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Readers of the New York Times picked up their Tuesday paper to read that at least three governors are struggling with the clash between their desire to cover their uninsured citizens and the ever rising cost of health care. Pennsylvania’s Ed Rendell is learning, as the article says – “that to contain costs is eventually to pluck dollars from someone’s pocket. His plan has incited protest from hospitals, doctors, insurers and small businesses, each of them finding something to detest”. Governor Schwarzenegger, the author notes, says that making insurance mandatory will have to include “stringent reductions in health care spending”. But before we in Massachusetts can assert that we have solved the problems that our fellow states have failed to solve, a word of caution is perhaps in order. We are an expensive medical community to begin with, and we are far from immune from the cost pressures that affect every community. Our groundbreaking health reform rests on responsibility shared by taxpayers, individual citizens, and business owners large and small. But the shared responsibility has to include providers as well, if health care is to be affordable over time. The Quality and Cost Council is just beginning to address these issues, first by getting cost information to the public. My own agency, the GIC, is measuring cost effectiveness of specialists. There are other efforts by the federal government and others to focus on cost as well as quality and access. But if Massachusetts is to keep on leading the pack, we’re going to have to keep our eye on the cost issue and be willing to do what it takes to put on the brakes. Slowing down may be the only way to get to where we’re going.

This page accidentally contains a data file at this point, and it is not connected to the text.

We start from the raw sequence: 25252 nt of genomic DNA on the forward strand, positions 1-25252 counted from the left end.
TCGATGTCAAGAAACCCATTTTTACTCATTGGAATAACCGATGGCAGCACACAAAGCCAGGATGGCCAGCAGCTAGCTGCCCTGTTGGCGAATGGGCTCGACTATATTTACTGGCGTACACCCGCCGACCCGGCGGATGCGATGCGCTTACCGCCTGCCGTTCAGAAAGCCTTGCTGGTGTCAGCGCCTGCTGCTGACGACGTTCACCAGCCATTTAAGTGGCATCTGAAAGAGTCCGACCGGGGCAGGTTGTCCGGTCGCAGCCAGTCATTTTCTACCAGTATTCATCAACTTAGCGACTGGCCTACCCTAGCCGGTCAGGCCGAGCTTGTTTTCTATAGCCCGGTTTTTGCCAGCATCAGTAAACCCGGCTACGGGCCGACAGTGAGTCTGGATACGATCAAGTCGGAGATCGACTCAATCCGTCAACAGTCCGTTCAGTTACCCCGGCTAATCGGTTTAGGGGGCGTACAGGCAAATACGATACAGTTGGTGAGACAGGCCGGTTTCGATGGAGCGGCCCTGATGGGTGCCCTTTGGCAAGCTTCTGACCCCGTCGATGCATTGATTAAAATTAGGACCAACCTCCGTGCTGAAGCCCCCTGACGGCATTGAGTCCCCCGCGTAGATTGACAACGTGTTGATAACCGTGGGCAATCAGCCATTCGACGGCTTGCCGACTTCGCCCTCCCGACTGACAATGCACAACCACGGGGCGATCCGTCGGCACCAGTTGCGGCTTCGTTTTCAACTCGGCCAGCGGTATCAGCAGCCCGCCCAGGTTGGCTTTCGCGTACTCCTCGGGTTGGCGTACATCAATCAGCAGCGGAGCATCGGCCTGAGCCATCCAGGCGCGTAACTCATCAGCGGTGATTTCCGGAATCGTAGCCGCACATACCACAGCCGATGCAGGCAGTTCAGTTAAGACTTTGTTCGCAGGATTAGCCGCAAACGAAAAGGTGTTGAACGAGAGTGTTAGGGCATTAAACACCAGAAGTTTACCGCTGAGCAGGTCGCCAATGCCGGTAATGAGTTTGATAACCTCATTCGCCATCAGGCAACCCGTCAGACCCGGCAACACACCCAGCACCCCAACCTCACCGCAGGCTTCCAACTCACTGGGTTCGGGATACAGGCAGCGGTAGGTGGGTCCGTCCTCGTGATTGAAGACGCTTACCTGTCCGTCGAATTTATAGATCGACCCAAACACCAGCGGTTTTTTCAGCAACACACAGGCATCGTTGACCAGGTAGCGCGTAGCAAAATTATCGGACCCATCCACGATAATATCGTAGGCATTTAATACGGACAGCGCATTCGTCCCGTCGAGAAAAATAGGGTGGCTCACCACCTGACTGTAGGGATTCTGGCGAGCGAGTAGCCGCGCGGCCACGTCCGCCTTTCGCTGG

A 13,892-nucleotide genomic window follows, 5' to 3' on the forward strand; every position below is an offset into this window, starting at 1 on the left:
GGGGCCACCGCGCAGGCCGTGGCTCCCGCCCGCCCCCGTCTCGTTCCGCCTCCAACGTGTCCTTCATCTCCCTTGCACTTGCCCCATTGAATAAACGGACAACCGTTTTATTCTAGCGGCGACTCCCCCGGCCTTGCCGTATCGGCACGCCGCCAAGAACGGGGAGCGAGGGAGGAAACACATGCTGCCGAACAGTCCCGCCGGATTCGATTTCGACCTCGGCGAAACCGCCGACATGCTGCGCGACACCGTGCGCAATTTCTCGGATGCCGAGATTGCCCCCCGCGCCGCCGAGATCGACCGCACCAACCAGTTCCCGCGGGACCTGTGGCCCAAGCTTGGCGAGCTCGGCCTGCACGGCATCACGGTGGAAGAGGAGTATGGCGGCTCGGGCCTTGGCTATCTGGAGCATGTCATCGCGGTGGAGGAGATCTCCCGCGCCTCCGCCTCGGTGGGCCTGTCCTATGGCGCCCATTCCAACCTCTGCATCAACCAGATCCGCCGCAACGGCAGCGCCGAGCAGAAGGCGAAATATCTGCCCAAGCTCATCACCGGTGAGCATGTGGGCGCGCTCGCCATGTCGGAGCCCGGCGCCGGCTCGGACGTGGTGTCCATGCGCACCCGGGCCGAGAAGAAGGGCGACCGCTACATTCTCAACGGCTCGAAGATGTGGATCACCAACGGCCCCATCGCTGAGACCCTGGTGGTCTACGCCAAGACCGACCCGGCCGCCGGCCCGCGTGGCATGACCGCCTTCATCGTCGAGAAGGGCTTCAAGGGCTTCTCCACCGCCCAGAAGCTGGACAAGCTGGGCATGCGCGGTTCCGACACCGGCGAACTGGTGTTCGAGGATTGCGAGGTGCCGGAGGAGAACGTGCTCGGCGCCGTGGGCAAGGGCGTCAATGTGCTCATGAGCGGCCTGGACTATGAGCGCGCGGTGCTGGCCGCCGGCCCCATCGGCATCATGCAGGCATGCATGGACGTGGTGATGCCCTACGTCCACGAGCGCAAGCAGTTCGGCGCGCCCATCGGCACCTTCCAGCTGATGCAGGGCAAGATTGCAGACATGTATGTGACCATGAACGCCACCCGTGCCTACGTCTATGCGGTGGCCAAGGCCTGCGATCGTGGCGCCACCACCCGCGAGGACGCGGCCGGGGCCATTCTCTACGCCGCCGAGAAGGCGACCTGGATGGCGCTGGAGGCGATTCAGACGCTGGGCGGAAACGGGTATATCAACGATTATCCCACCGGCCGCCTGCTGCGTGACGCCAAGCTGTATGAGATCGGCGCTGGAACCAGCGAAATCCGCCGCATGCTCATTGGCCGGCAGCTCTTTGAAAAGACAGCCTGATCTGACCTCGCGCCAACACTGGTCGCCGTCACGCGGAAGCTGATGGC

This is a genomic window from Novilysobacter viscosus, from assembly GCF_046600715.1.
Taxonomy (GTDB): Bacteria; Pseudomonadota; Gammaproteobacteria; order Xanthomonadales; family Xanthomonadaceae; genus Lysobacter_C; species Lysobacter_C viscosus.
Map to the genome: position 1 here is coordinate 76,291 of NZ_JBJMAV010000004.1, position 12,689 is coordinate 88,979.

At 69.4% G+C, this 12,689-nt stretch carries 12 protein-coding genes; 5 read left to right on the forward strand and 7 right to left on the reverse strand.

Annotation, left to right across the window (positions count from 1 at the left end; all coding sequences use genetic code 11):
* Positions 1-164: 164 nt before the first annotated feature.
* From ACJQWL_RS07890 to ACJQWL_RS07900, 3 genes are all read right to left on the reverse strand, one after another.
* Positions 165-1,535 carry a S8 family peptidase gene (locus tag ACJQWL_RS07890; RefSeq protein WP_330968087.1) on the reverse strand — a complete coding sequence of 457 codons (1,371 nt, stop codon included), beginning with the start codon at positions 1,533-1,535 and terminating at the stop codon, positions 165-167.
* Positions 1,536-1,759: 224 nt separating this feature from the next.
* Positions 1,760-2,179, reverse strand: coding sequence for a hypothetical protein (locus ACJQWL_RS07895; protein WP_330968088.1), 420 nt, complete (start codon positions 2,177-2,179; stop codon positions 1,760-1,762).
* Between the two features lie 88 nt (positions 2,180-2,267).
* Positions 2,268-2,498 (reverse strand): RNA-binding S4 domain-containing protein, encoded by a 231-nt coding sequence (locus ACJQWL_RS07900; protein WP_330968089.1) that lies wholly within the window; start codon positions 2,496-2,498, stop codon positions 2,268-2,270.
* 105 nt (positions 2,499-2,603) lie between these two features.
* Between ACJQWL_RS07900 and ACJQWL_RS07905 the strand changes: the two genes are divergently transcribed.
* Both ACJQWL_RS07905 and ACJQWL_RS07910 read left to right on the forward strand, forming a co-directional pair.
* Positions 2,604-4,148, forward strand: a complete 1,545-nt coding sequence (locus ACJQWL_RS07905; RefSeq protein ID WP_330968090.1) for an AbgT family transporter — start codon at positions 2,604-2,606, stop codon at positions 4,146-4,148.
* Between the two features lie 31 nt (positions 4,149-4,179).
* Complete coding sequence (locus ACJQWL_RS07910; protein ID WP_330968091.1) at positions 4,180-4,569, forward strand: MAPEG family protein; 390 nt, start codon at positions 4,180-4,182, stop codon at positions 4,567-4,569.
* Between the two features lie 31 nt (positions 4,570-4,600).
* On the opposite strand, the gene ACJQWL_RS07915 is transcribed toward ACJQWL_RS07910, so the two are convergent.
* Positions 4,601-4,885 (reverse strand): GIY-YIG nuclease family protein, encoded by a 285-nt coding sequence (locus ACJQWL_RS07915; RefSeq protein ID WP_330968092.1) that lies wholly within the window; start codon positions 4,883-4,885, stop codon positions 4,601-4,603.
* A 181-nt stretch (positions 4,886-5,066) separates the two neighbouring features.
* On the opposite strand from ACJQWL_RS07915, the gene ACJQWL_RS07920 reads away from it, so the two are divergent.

Dolores L. Mitchell, Executive Director of the Group Insurance Commission of the Commonwealth of Massachusetts, the agency that provides life, health, disability and dental and vision services to over 285,000 State employees, retirees and their dependents.
This program aired on July 12, 2007. The audio for this program is not available.
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